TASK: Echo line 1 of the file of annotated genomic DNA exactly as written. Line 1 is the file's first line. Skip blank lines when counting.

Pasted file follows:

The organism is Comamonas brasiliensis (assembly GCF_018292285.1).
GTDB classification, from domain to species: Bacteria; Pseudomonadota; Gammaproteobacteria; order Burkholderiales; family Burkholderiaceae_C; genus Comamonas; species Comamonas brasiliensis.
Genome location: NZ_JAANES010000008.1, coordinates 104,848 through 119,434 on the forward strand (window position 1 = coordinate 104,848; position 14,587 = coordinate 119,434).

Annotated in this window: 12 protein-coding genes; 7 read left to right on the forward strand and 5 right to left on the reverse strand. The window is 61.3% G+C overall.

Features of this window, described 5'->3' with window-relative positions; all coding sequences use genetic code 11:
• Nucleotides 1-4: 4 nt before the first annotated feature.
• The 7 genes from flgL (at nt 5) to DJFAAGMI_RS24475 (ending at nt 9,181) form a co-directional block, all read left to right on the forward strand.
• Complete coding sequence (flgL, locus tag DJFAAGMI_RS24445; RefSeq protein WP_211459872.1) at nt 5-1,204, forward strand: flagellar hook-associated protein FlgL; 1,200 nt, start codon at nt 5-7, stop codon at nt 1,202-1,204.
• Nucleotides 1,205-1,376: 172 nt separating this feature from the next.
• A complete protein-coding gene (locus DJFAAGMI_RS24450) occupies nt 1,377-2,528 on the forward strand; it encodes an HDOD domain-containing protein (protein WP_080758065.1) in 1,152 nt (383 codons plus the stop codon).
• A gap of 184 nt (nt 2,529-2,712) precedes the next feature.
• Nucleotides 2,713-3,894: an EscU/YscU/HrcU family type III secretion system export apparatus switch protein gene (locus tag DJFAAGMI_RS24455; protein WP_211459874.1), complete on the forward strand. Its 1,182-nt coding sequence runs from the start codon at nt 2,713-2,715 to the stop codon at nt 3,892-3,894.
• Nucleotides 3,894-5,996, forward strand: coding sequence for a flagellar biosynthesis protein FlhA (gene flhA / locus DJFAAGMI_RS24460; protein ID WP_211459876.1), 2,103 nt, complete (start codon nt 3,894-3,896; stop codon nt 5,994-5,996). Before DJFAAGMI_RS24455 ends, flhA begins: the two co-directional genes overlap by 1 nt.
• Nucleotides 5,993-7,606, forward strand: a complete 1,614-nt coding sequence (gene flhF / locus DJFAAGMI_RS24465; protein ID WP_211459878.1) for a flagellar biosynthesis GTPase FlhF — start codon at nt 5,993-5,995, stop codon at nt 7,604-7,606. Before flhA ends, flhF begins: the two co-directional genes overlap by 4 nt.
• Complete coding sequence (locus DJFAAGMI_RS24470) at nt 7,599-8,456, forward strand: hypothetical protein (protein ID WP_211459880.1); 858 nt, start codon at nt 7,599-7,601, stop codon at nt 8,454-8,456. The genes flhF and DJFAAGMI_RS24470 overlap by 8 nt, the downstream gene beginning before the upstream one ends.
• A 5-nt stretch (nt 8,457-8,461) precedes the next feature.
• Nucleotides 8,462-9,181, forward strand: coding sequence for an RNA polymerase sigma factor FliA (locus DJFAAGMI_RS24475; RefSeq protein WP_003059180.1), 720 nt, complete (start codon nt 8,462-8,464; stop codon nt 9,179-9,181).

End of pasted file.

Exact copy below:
The organism is Comamonas brasiliensis (assembly GCF_018292285.1).